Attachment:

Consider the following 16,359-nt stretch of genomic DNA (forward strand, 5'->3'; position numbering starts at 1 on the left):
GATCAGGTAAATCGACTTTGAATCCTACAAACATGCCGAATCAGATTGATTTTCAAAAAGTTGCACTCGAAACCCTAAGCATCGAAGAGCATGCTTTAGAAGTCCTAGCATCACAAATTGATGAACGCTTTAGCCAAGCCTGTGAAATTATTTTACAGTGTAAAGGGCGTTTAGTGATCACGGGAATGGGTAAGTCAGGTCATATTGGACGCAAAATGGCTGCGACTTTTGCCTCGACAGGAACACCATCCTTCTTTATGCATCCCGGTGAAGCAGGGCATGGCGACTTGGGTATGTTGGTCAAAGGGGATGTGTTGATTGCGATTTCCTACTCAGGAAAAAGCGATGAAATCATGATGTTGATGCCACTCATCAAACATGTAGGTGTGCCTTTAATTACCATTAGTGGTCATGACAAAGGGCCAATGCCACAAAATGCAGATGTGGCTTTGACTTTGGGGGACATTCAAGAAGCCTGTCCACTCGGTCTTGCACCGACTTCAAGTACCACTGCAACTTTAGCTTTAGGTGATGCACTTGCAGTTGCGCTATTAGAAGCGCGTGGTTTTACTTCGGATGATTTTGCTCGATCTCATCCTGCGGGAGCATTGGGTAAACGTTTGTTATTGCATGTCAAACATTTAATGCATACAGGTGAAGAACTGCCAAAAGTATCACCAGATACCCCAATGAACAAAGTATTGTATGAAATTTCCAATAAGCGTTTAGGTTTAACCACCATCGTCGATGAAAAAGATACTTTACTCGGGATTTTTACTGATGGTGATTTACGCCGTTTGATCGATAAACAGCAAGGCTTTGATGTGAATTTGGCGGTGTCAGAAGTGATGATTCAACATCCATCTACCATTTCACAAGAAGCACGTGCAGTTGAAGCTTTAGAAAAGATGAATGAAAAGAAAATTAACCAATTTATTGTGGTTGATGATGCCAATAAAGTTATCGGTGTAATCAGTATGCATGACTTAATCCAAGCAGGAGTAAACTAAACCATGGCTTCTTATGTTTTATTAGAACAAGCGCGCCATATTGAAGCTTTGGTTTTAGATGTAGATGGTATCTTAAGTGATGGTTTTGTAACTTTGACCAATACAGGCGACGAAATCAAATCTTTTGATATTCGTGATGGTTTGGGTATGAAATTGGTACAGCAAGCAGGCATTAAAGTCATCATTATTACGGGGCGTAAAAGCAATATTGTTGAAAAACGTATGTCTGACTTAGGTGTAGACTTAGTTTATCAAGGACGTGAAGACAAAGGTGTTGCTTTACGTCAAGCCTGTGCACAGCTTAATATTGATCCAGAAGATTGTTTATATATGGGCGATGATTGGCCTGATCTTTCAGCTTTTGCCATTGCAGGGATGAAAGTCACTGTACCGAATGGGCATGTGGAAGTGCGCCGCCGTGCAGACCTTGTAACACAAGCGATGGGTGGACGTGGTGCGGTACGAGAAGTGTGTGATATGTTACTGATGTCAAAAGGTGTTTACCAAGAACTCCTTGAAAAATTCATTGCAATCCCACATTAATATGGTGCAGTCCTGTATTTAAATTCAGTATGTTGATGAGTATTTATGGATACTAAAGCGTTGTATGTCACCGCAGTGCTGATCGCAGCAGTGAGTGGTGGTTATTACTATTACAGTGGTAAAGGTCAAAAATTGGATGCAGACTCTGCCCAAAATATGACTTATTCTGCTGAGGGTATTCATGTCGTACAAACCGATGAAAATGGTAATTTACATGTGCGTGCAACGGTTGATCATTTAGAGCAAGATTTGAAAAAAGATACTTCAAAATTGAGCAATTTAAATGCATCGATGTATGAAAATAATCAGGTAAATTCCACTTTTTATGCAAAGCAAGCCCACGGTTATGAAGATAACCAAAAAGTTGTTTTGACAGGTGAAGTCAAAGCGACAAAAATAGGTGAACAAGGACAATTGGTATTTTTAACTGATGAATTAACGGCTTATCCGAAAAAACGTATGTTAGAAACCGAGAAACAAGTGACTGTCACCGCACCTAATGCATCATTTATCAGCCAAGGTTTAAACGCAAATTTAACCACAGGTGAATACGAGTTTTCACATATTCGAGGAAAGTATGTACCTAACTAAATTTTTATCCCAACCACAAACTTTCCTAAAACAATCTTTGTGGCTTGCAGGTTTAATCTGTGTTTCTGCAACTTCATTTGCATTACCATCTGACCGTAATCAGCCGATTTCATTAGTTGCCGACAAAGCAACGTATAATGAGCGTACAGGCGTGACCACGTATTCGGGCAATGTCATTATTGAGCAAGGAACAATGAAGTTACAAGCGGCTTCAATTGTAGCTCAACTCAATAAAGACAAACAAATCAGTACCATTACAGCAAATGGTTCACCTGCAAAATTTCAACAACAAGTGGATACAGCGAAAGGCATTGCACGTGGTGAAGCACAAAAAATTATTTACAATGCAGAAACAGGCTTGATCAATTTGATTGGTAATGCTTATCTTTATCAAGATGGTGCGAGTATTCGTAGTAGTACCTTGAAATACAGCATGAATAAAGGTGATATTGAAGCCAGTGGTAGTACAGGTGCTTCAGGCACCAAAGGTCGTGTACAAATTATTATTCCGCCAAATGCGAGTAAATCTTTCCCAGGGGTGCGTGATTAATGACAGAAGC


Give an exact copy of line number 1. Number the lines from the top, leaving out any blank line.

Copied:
Consider the following 16,359-nt stretch of genomic DNA (forward strand, 5'->3'; position numbering starts at 1 on the left):